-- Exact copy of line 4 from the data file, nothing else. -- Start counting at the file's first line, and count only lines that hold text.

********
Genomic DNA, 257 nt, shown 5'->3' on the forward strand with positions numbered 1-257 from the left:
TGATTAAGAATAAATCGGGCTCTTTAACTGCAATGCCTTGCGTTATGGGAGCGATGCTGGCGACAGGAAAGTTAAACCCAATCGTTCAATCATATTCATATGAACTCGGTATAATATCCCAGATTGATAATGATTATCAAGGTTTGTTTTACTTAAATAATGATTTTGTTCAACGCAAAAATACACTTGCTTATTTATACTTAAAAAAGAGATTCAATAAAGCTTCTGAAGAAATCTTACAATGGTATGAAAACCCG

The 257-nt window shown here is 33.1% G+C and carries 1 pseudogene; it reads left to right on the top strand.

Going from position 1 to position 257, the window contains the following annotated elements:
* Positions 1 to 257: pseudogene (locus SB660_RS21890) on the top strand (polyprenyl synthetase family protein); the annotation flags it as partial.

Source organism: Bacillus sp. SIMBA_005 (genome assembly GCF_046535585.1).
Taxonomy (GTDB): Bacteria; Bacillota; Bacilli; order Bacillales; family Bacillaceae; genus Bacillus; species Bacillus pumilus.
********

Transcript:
Going from position 1 to position 257, the window contains the following annotated elements: